Crow Hunting: The Hunt You Need to Consider

April 4, 2024 by Tyler Berthelsen

There’s a good chance you’ve never considered crow hunting. In reality, crows are one of the most intelligent animals you can hunt. The crow is a bird that is often thought of as a pest but can be a great way to sharpen your shooting skills when most other hunting seasons are closed. The crow, a pesky little bird that will outwit in the field and then destroy your garden to rub it in your face. Hunting these birds not only benefits you for the coming hunting seasons in the fall, but also could benefit the game you pursue in seasons to come. So how do you go about hunting these pesky birds? It’s no easy game but it can be a fun one once you figure it out.


Crows will test your marksmanship. Hunting a small animal that is extremely smart is no easy task. You’ll not only get the benefit of honing your shooting skills, but you’ll also benefit other animals crows bother. Crows destroy other birds’ nests such as turkeys, ducks, and pheasants. By hunting crows, you have the potential to save some of your local game birds.


Each state is going to have different regulations regarding a season on crows. For the most part, however, crow seasons are long, with a few breaks, and sometimes no license is required to take them. Crows are protected under the Migratory Bird Treaty Act but they can be taken out of season but only if they are committing or about to commit damage to livestock, wildlife, or property.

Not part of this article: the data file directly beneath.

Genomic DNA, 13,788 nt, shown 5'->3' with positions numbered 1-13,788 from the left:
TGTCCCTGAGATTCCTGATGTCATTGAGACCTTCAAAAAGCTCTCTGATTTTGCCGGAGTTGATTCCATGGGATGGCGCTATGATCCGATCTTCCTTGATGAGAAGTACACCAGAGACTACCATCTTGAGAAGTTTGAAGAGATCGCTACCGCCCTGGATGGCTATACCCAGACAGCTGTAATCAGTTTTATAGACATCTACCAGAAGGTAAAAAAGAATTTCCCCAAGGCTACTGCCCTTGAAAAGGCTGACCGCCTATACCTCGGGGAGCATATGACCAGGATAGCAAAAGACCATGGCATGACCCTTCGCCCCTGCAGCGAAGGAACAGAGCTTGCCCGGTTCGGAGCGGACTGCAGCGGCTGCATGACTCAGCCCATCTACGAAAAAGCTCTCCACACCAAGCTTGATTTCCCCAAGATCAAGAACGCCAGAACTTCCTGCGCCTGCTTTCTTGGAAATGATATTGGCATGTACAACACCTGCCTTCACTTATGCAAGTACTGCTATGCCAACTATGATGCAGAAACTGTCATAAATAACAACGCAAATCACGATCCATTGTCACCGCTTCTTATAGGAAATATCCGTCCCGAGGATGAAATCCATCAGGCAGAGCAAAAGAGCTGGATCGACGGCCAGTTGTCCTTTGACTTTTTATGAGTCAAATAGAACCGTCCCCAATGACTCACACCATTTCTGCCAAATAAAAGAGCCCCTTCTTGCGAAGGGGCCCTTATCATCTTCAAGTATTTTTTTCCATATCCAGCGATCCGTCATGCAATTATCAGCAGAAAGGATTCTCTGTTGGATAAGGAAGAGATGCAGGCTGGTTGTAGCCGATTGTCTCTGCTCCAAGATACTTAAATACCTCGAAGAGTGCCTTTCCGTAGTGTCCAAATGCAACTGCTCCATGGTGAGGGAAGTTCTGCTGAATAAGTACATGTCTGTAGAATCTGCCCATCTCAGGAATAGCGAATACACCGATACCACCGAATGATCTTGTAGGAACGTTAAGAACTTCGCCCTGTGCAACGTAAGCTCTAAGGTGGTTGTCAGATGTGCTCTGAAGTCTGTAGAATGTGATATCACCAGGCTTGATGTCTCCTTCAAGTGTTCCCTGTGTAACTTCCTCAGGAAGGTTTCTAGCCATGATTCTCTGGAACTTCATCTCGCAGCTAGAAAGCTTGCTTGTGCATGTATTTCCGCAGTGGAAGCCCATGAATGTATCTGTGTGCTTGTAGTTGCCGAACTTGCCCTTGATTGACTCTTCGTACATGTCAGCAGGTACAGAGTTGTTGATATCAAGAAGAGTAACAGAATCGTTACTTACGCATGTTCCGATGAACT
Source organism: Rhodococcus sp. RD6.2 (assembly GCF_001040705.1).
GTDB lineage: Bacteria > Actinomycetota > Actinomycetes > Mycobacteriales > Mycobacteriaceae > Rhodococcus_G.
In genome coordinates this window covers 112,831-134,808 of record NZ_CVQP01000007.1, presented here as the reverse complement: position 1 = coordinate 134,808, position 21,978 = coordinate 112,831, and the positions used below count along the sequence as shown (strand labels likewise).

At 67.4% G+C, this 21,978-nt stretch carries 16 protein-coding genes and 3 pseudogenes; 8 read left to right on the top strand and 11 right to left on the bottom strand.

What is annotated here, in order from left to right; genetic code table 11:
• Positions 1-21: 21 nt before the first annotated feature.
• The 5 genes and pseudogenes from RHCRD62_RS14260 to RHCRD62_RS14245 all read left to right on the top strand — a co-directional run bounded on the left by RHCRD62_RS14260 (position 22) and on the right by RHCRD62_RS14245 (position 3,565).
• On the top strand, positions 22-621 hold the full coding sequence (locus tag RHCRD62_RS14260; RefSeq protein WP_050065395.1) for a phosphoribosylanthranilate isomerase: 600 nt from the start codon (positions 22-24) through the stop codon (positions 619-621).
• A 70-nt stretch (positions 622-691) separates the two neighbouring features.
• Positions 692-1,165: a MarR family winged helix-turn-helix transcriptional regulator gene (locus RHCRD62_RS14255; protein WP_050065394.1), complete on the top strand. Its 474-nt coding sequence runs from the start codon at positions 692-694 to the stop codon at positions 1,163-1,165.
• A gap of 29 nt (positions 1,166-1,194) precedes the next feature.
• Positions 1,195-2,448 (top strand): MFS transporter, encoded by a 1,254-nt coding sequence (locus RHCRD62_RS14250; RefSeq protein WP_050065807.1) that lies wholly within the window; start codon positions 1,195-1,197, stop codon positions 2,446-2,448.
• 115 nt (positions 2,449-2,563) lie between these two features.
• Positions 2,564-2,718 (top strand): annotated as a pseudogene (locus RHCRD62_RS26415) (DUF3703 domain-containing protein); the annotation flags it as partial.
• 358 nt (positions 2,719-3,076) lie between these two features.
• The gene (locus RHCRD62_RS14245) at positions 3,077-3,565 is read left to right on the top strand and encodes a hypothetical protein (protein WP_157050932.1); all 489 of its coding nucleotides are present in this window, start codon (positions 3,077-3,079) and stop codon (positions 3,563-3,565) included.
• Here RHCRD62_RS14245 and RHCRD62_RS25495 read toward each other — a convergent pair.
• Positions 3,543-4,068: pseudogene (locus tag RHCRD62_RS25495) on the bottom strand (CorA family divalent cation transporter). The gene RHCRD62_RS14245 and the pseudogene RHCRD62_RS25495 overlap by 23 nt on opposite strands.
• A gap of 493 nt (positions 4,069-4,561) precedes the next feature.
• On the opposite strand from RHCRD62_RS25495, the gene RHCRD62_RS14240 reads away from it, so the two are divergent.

Before taking crows make sure to check your local laws and regulations. 


In many states you can take crows with just about any firearm. Having the flexibility to choose any firearm allows you to hone your skills outside of just shooting at targets like clay pigeons, steel, or paper. From rifles like a .223 topped with a 5 Tactix 1-10 to a shotgun, you can practice a wide range of skills. Having a bird that will show real tendencies that game animals have will prepare you for the coming seasons ahead. 


Crows are smart and will be wary if they see any movement, so you’ll need to try and outsmart them. There’s many different ways to hunt them depending on your firearm, but most importantly you’re going to want to have a good hiding spot. A homemade blind made from cut branches will work, or even a deer stand you already have set up. Like other hunting blinds you’ll just need to plan your shooting lane. If you want to shoot them in the air you probably don’t want to have a roof on the blind. If you want to take them on the ground with a rifle you’ll have to take care of any branches that could get in the way. 

Crow Decoys in Field
Setting up crow decoys and a call are essential when hunting these birds.

Decoys and a call are essential items when pursuing crows. You can find crow decoys relatively cheap. A few will do the job. There’s no need to have more than 5 to get crows to come take a look. You may also want to consider an owl decoy since crows love to mess with them.

There are many ways to call a crow in. Electronic predator calls usually have a crow or owl call to attract them. You can also use a mouth call. The National Wild Turkey Federation has a good read on mouth calls here. Another calling method is to simply take a Bluetooth speaker and play some calls on that, an app we recommend for this is iHunt Hunting Calls 750

Before taking crows with calls and decoys make sure to check your local laws and regulations.


By now you’re probably thinking about setting out on your own crow hunt. Know that they can be tricky birds to hunt but once you figure them out you’ll be able to shoot a whole murder (a group of crows) of them.